and the few are sufficient for our ever-shining guru

from the Ramana Smrti

144
19  Since the cause itself ( reality) appears as the effect (the
world], and because consciousness - the cause of this vast world
described by the sastras  [the scriptures] as being merely names
and forms - is a truth as obvious as the nelli fruit on one's palm
it is proper to term this great world 'real'.

'Nelli is the Tamil name for a small green fruit that physically
resembles a gooseberry. It is known elsewhere in India as 'amla. In
many parts of India people say, 'It's as obvious as the amla on one s
palm' when they mean that something is clear, easily perceived and
irrefutable. In Atma Vidya, one of Bhagavan's poetical compositions,
he wrote: 'Even for the most infirm, so real is the Self that compared
with it the amla [on the palm of] one's hand appears a mere illusion.

Guru Vachaka Kovai

145
The teachings of Bhagavan Sri Ramana Maharshi / Re: Our Bhagavan-Stories
« on: November 29, 2015, 11:52:17 PM »
Sri Ramana's Boyhood in Madurai

N. R. Krishnamurti Aiyer

After the passing away of their father Sundaram Iyer at Thiruchuzhi, the boys Nagasami and Venkataraman (later to be known as Ramana Maharshi) were brought up by their paternal uncle Subbier, residing at Chokkappa Naickan Street (now known  Rarnana Mandiram) in Madurai. The brothers, who were robust and ardent sportsmen in their early teens, gathered around themselves a circle of sturdy young friends, among whom M. S. Vcnkataraman, Suppiah Thevar and Narayanasami were most
imminent. All these three predeceased the Maharshi. The writer of  his article knew these persons in the early 1930s and could get from  them the following accounts of their personal relations with boy Ramana.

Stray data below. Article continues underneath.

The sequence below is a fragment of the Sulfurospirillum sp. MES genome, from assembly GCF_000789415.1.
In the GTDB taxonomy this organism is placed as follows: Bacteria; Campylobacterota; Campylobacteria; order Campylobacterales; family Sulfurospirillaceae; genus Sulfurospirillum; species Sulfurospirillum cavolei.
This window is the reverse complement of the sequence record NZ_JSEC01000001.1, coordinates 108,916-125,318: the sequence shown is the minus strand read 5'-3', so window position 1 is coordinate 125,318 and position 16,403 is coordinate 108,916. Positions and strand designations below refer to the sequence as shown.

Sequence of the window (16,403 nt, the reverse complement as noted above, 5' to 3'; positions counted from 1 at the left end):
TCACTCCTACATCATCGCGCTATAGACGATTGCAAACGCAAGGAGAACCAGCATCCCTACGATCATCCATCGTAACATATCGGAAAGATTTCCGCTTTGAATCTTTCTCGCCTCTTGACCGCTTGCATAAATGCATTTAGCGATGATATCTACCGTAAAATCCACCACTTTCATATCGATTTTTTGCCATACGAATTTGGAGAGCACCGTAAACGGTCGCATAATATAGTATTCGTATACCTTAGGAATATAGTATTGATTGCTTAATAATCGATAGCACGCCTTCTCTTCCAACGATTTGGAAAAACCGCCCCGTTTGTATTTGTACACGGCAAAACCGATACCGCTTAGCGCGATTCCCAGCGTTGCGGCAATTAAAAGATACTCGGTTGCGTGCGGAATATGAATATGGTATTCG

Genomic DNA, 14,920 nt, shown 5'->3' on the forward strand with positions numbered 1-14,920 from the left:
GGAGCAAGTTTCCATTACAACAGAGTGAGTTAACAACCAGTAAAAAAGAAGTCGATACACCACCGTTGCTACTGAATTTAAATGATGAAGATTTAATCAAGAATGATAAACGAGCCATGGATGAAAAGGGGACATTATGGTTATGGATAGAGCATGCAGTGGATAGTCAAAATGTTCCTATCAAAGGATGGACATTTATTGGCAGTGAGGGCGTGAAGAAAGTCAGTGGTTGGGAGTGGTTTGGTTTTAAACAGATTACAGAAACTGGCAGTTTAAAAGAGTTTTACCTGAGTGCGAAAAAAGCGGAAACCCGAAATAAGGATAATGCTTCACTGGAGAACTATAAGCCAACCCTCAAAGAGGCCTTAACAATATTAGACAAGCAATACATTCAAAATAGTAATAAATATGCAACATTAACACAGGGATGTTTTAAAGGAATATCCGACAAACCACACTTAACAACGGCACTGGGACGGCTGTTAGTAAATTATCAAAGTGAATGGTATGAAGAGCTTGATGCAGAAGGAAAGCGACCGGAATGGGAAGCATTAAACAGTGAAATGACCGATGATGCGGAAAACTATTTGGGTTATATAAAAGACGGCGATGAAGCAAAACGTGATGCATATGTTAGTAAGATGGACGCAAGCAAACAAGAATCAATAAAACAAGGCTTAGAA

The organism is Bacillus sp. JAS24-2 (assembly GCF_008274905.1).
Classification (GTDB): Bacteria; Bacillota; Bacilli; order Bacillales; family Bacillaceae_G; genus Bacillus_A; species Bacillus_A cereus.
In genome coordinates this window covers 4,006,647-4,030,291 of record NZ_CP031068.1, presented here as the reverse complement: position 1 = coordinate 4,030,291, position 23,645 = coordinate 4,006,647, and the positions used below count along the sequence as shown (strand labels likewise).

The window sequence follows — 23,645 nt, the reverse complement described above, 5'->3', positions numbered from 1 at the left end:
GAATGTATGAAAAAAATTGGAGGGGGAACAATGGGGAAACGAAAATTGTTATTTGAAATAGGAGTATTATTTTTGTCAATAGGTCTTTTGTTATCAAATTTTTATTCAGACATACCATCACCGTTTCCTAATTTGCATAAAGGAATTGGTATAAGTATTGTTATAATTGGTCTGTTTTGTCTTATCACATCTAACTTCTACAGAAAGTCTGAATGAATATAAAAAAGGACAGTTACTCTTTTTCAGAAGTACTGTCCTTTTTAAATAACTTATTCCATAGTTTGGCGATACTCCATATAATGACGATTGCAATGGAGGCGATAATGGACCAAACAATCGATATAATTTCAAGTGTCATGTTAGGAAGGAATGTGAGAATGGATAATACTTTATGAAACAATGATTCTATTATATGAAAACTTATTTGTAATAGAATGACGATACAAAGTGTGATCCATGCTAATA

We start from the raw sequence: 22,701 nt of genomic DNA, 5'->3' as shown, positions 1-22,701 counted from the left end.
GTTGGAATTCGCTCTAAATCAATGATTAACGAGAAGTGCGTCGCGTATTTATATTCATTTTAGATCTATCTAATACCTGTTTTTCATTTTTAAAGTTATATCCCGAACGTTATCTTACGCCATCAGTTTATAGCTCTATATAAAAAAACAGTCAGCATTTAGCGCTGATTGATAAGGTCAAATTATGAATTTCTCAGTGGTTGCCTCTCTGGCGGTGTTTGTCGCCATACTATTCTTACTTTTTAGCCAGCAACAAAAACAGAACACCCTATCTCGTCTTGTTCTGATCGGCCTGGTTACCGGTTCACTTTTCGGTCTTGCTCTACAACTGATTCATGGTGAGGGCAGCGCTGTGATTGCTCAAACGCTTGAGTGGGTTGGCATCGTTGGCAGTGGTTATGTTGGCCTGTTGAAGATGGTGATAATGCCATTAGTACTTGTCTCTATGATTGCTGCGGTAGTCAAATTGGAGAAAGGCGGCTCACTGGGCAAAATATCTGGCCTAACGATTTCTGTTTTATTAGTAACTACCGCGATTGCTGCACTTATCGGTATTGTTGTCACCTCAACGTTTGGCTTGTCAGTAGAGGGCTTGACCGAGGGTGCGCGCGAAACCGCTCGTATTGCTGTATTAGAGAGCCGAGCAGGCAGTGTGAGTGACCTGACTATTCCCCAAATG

The following account was given by M. S. Venkataraman, who was a clerk in the Health Department of the District board In Madurai.

M. S. Venkataraman was then just about ten years old, too young  to participate fully in the outdoor adventures of the boys. Nevertheless he had his share in them. The members of his family were co-tenants of the house with Subbiers family. Every night, when the whole house was silent in sleep, Nagasami and Ramana, whose beds were in a remote corner of the house, would appropriately  adjust their pillows and cover them up with their bed sheets  so that it would create the impression of their presence in their beds. It was the duty of the little  M. S. Venkataraman to bolt  the door of the house when the brothers went out at about 11pm , and to admit them on their return at about 4 a.m.  Now let us turn our attention to Suppiah Thevar. At the time the author saw Suppiah Thevar he was employed in a firewood depot. He also conducted, during the cool hours of the morning and evening, a physical training school in which young men had training in silambam, in which Thevar was an adept. Silambam is a sort of quarterstaff, a very hard bamboo stick of about five feet, to be whirled about so that the wielder could knock out any opponent who dared to come near. The stick was  an instrument of defence as well of attack. Strength of body and  muscle were also developed by physical training in the school
Suppiah Thevar was a master in this field. 


The following account was obtained from Suppiah Thevar who was himself an active participant of these boyhood activities . The venue of the activities, fixed well in advance, would either the sandy river bed of the Vaigai or the Pillaiyarpaliam  Kanmoi (rain-fed tank) close to Aruppukottai Road, on outskirts of Madurai city. Every member of the group would , while passing the house of Ramana, leave a pebble at the step. Nagasami and Ramana, as leaders of the group, would be  the last to sally forth from the house after a check of the pebbles  showed that all their friends had gone to the place of the meeting . There was rarely a defaulter. Ramana and his playmates had jolly time playing games on the sandy bed of the Vaigai River engaging in swimming contests in the Pillaiyarpaliam Tank. They would then return sufficiently early to their beds without exciting
the least suspicion of their absence from home.